|Our Lady of Coromoto|
|Location||Guanare, Portuguesa, Venezuela|
|Date||8 September 1652|
|Witness||Coromoto (Angel Custodio)|
|Holy See approval||1950, pontificate of Pope Pius XII|
|Shrine||Basilica of Our Lady of Coromoto, Guanare, Venezuela.|
Our Lady of Coromoto (Spanish: Nuestra Señora de Coromoto), also known as the Virgin of Coromoto (Spanish: Virgen de Coromoto), is a celebrated Catholic image of an alleged apparition of the Virgin Mary. In 1942, she was declared the Patroness of Venezuela.
When the city of Guanare (capital of Portuguesa state) was founded in 1591, the Indian tribe who inhabited the region, the Cospes, fled to the northern jungle. When the Roman Catholic Church began to evangelize its efforts were at first resisted. There is a legend that the Virgin Mary appeared twice to the chief of the local tribe, once in 1651 in a river canyon when she told him to be baptised, and again, when he was still refusing baptism, on September 8, 1652, when she appeared in his hut. This time he is said to have tried to grab her and she vanished, leaving behind a small painting of her.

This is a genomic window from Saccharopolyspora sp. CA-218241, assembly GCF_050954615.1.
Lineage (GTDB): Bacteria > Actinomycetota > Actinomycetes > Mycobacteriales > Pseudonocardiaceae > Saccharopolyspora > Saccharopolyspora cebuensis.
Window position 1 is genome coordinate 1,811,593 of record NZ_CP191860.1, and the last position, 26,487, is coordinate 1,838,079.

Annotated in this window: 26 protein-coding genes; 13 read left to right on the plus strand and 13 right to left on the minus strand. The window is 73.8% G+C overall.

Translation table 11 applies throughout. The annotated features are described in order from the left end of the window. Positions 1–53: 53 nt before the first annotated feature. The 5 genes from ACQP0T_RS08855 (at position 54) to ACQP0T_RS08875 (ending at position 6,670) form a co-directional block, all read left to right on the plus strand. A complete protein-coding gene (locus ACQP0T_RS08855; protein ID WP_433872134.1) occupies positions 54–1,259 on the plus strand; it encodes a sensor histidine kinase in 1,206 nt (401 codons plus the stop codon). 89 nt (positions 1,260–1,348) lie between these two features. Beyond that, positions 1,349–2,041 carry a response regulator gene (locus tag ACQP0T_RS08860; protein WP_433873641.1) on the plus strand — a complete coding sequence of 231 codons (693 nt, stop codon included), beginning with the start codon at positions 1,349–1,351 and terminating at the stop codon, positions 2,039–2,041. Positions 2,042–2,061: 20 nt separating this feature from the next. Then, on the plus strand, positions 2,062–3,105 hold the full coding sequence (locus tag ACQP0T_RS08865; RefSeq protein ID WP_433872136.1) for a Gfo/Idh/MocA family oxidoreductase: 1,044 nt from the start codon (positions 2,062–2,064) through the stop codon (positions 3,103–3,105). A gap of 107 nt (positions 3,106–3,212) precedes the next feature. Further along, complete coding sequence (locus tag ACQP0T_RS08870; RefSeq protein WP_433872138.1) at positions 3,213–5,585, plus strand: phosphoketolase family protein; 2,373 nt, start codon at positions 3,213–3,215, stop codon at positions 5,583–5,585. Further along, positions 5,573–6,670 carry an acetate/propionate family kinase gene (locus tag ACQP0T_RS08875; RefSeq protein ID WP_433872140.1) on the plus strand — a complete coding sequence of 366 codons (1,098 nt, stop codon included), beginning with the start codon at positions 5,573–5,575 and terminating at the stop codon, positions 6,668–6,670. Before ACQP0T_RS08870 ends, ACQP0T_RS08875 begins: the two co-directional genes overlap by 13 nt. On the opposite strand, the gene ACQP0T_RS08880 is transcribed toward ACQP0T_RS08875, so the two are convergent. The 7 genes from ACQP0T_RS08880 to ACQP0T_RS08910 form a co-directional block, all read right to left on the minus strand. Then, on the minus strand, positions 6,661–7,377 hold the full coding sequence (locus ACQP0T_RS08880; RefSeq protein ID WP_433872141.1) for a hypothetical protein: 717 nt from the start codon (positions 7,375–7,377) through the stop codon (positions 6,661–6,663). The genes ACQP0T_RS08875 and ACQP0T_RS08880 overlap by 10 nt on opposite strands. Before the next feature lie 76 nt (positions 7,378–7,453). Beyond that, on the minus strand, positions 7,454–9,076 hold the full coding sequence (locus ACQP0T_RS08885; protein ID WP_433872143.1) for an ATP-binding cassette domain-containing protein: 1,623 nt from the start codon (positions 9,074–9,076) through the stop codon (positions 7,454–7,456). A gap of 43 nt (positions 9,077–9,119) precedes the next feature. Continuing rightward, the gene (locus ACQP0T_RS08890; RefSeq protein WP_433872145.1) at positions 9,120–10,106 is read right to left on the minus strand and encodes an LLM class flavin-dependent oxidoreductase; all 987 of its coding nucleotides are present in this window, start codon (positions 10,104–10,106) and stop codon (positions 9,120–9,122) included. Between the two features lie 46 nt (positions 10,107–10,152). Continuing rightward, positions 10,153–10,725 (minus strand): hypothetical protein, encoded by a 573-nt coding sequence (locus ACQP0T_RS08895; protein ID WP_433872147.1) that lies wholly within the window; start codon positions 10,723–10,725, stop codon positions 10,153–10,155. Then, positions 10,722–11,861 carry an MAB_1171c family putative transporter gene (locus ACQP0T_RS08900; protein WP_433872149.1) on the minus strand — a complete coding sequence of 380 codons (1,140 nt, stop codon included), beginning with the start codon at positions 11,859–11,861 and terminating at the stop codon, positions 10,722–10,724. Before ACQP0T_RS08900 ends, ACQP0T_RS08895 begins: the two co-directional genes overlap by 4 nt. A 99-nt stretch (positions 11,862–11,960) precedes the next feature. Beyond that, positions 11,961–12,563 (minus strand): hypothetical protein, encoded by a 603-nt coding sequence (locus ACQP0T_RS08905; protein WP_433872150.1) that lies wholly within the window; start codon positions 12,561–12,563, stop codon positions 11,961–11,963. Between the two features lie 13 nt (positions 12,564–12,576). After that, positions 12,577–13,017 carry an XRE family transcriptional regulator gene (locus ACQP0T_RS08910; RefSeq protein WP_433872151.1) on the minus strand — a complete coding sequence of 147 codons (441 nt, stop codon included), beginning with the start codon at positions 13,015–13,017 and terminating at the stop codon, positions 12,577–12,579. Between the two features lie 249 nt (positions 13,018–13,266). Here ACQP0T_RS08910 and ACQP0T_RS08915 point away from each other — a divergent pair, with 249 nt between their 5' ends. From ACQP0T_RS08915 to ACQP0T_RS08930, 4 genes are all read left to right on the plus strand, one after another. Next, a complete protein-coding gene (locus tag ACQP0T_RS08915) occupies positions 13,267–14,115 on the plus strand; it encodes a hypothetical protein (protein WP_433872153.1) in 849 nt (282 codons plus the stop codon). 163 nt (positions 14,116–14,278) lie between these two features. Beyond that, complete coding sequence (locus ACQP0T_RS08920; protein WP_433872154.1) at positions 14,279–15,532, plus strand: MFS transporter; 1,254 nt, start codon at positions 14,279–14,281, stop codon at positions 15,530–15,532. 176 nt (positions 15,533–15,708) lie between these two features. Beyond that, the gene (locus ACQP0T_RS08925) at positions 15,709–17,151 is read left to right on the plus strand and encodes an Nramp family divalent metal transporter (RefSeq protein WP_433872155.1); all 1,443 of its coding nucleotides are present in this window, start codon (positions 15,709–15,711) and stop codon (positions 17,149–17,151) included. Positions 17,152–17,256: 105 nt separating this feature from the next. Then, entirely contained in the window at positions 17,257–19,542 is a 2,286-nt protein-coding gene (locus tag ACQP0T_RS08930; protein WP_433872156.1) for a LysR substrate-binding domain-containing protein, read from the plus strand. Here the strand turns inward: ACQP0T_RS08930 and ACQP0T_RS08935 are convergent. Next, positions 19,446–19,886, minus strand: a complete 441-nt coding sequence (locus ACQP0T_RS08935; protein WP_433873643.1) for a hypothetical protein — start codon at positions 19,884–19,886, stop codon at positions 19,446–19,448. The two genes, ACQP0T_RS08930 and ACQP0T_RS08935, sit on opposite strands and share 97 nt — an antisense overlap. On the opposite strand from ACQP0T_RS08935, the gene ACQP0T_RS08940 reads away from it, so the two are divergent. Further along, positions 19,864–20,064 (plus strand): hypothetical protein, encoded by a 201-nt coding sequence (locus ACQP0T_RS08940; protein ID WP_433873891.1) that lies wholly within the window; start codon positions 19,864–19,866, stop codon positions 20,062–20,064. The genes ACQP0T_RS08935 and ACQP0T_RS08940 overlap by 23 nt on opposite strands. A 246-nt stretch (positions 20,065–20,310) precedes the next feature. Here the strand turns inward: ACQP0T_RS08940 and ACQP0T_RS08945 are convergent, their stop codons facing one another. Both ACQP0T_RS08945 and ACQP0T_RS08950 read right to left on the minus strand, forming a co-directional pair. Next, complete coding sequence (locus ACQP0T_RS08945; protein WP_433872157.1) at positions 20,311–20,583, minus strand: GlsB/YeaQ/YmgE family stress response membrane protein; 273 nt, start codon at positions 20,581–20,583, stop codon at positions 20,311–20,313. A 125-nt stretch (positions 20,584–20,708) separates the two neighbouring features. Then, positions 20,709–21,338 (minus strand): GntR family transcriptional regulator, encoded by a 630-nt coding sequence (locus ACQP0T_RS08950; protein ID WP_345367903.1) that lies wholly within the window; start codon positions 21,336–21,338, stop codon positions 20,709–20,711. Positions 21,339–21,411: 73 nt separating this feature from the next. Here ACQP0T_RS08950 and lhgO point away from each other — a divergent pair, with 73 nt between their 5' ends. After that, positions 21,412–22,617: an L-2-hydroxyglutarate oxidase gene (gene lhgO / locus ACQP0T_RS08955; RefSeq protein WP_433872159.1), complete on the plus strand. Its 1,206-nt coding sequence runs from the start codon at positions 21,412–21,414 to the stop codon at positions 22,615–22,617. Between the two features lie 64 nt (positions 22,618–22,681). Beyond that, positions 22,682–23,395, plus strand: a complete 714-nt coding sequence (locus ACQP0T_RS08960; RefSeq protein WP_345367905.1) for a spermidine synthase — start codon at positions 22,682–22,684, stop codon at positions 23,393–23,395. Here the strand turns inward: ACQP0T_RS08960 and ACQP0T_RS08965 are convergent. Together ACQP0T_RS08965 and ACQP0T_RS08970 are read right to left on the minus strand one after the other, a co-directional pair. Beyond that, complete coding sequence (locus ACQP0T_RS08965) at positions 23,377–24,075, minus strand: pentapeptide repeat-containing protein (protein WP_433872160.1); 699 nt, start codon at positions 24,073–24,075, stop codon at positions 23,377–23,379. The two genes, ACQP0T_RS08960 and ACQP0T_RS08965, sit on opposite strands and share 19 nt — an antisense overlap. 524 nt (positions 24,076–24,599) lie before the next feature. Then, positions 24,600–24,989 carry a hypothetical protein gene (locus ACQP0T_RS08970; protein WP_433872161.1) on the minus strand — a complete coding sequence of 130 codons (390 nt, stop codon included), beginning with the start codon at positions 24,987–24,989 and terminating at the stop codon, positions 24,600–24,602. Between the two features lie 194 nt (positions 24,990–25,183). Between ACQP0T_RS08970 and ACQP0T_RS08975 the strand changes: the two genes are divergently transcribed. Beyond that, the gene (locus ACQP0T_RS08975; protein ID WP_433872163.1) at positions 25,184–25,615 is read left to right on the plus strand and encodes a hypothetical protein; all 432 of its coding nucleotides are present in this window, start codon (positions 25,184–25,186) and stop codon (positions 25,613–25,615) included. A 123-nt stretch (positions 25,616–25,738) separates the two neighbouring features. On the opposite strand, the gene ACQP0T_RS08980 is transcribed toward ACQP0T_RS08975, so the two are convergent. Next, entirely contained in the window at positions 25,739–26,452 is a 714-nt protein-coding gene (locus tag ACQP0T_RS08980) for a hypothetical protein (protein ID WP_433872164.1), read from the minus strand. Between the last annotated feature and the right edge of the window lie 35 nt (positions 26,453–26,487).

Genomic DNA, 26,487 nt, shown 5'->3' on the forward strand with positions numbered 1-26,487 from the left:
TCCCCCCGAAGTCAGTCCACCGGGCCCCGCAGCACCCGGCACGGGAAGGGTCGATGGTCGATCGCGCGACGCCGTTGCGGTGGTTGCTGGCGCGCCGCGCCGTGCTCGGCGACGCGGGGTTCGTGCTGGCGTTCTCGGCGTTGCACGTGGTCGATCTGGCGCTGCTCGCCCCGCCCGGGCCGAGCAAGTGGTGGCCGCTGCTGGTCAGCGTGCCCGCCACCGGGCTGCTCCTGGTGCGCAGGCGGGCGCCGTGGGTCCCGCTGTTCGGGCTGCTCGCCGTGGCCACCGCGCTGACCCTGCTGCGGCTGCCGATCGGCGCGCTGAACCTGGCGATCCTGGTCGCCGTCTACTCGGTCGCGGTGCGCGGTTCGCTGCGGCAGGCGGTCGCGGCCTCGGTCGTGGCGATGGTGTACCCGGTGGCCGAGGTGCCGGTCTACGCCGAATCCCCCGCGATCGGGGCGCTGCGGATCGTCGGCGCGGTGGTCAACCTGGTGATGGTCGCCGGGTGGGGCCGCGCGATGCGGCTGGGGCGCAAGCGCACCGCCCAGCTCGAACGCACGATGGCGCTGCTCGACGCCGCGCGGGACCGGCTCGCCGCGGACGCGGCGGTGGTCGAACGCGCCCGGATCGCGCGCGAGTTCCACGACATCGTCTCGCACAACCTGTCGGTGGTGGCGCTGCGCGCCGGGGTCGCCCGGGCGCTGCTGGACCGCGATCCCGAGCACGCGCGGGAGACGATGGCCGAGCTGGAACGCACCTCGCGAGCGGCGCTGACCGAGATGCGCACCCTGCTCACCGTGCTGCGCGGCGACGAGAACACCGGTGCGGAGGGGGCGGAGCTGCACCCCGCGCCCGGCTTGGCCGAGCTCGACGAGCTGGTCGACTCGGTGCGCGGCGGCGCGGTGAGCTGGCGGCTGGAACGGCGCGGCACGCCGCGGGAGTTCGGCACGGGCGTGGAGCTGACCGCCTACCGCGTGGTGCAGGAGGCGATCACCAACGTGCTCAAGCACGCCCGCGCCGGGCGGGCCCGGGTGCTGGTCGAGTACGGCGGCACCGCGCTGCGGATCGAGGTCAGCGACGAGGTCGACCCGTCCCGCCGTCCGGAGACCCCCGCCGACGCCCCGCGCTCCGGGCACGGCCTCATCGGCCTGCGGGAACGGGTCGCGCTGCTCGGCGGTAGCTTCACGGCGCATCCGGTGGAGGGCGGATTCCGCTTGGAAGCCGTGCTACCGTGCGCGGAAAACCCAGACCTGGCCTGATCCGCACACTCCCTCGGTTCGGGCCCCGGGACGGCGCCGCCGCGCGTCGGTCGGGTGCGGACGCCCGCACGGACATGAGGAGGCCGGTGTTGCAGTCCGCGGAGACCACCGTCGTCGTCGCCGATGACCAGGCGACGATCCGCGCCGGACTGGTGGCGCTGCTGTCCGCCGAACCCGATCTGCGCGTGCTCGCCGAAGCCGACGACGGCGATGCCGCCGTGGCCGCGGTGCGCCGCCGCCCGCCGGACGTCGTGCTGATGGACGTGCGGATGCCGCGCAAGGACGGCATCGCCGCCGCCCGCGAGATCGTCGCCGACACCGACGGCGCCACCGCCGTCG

The Venezuelan episcopate declared her as Patroness of Venezuela on 1 May 1942, which was ratified by Pope Pius XII on 7 October 1944. The church of Our Lady of Coromoto, in Guanare, was consecrated as National Shrine on 7 January 1996. Pope Benedict XVI elevated the National Shrine of Our Lady of Coromoto to the rank of Minor Basilica.
|Wikimedia Commons has media related to Our Lady of Coromoto.|